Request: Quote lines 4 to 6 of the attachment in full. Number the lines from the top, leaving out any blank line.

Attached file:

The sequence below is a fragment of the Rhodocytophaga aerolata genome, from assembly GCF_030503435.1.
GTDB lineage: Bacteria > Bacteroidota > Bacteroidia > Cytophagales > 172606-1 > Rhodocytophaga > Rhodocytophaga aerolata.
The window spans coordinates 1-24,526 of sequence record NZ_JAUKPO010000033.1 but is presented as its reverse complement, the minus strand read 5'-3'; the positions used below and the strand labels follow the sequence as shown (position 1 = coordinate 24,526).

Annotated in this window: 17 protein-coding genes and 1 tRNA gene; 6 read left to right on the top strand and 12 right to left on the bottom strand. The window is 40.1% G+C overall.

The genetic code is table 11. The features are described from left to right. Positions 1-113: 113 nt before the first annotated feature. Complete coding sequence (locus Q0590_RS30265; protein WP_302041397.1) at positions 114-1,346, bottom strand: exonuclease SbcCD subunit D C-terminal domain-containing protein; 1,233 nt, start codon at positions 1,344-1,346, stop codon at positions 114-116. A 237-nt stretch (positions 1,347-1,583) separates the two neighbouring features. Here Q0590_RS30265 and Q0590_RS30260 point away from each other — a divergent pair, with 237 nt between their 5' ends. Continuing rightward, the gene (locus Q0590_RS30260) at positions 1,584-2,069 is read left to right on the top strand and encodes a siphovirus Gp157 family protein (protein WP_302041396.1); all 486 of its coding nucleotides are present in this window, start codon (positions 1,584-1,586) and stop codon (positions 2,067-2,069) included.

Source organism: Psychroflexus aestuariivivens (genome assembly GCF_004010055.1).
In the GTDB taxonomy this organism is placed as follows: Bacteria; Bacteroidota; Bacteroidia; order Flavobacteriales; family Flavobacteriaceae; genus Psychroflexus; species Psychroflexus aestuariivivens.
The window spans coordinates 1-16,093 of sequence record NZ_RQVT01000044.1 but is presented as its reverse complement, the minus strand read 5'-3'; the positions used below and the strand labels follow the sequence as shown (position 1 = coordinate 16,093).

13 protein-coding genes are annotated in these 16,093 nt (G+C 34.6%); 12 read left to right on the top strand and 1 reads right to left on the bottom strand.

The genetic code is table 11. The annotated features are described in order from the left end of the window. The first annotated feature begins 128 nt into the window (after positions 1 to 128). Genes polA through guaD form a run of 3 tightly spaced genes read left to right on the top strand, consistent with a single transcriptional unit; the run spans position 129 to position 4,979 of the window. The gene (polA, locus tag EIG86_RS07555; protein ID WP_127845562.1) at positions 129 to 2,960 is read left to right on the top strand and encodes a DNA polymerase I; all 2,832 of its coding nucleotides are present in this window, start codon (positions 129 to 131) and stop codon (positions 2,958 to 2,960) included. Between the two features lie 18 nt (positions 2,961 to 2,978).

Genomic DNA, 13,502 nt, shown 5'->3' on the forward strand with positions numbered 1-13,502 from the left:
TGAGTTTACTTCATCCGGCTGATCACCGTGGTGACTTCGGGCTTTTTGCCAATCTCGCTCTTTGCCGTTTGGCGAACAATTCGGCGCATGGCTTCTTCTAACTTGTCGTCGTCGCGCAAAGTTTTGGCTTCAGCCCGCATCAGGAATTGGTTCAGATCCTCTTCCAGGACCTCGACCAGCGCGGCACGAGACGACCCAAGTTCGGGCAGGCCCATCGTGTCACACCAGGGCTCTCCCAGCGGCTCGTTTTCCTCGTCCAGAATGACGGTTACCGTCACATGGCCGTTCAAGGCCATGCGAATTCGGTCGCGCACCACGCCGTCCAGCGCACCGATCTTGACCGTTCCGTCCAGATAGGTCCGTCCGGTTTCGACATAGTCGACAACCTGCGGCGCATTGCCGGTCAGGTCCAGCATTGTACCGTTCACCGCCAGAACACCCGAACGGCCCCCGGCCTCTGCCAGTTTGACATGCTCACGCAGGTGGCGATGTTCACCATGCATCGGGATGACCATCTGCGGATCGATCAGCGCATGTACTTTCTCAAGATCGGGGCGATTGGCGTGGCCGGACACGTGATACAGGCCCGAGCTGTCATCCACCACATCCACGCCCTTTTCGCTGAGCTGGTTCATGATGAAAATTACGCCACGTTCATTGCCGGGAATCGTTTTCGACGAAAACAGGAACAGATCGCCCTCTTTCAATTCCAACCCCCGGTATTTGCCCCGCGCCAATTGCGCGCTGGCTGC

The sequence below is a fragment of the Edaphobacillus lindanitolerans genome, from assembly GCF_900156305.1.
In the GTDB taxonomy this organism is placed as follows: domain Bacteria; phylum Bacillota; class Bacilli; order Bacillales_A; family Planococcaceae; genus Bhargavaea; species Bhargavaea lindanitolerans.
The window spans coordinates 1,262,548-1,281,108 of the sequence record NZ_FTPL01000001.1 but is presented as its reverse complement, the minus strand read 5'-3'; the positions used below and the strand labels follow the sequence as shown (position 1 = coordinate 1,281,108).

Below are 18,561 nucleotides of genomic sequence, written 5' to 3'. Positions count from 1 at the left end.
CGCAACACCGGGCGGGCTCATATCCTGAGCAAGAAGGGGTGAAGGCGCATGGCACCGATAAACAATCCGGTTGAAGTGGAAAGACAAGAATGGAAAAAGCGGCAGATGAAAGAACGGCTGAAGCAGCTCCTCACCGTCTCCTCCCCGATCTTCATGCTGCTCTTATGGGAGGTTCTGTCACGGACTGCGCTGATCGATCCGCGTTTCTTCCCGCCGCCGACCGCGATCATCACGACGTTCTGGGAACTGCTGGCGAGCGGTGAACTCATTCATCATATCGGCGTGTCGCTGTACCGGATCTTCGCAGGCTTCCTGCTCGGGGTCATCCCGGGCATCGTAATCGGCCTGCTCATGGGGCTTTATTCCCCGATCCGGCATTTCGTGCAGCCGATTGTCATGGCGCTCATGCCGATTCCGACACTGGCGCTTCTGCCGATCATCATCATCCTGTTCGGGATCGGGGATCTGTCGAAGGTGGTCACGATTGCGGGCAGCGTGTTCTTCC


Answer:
Annotated in this window: 17 protein-coding genes and 1 tRNA gene; 6 read left to right on the top strand and 12 right to left on the bottom strand. The window is 40.1% G+C overall.

The genetic code is table 11. The features are described from left to right. Positions 1-113: 113 nt before the first annotated feature. Complete coding sequence (locus Q0590_RS30265; protein WP_302041397.1) at positions 114-1,346, bottom strand: exonuclease SbcCD subunit D C-terminal domain-containing protein; 1,233 nt, start codon at positions 1,344-1,346, stop codon at positions 114-116. A 237-nt stretch (positions 1,347-1,583) separates the two neighbouring features. Here Q0590_RS30265 and Q0590_RS30260 point away from each other — a divergent pair, with 237 nt between their 5' ends. Continuing rightward, the gene (locus Q0590_RS30260) at positions 1,584-2,069 is read left to right on the top strand and encodes a siphovirus Gp157 family protein (protein WP_302041396.1); all 486 of its coding nucleotides are present in this window, start codon (positions 1,584-1,586) and stop codon (positions 2,067-2,069) included.

Source organism: Psychroflexus aestuariivivens (genome assembly GCF_004010055.1).